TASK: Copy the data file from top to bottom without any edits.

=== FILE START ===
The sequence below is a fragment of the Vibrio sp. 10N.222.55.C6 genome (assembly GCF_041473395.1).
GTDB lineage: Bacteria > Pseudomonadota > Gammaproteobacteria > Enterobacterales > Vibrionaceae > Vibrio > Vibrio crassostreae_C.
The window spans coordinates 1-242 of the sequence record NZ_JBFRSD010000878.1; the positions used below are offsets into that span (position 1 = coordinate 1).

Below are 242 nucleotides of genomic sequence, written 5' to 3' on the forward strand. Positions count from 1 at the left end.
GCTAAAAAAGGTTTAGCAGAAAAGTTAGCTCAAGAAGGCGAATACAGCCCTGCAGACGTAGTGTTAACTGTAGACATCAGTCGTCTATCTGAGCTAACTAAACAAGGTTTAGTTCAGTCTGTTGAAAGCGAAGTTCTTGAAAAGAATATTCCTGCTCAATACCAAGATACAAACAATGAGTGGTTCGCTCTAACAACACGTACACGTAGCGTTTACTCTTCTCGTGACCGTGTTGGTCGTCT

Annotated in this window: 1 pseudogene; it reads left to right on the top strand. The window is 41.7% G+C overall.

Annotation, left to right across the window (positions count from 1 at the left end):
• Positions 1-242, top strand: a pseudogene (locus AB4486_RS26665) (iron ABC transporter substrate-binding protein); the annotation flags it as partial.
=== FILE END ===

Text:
The sequence below is a fragment of the Vibrio sp. 10N.222.55.C6 genome (assembly GCF_041473395.1).
GTDB lineage: Bacteria > Pseudomonadota > Gammaproteobacteria > Enterobacterales > Vibrionaceae > Vibrio > Vibrio crassostreae_C.
The window spans coordinates 1-242 of the sequence record NZ_JBFRSD010000878.1; the positions used below are offsets into that span (position 1 = coordinate 1).

Below are 242 nucleotides of genomic sequence, written 5' to 3' on the forward strand. Positions count from 1 at the left end.
GCTAAAAAAGGTTTAGCAGAAAAGTTAGCTCAAGAAGGCGAATACAGCCCTGCAGACGTAGTGTTAACTGTAGACATCAGTCGTCTATCTGAGCTAACTAAACAAGGTTTAGTTCAGTCTGTTGAAAGCGAAGTTCTTGAAAAGAATATTCCTGCTCAATACCAAGATACAAACAATGAGTGGTTCGCTCTAACAACACGTACACGTAGCGTTTACTCTTCTCGTGACCGTGTTGGTCGTCT

Annotated in this window: 1 pseudogene; it reads left to right on the top strand. The window is 41.7% G+C overall.

Annotation, left to right across the window (positions count from 1 at the left end):
• Positions 1-242, top strand: a pseudogene (locus AB4486_RS26665) (iron ABC transporter substrate-binding protein); the annotation flags it as partial.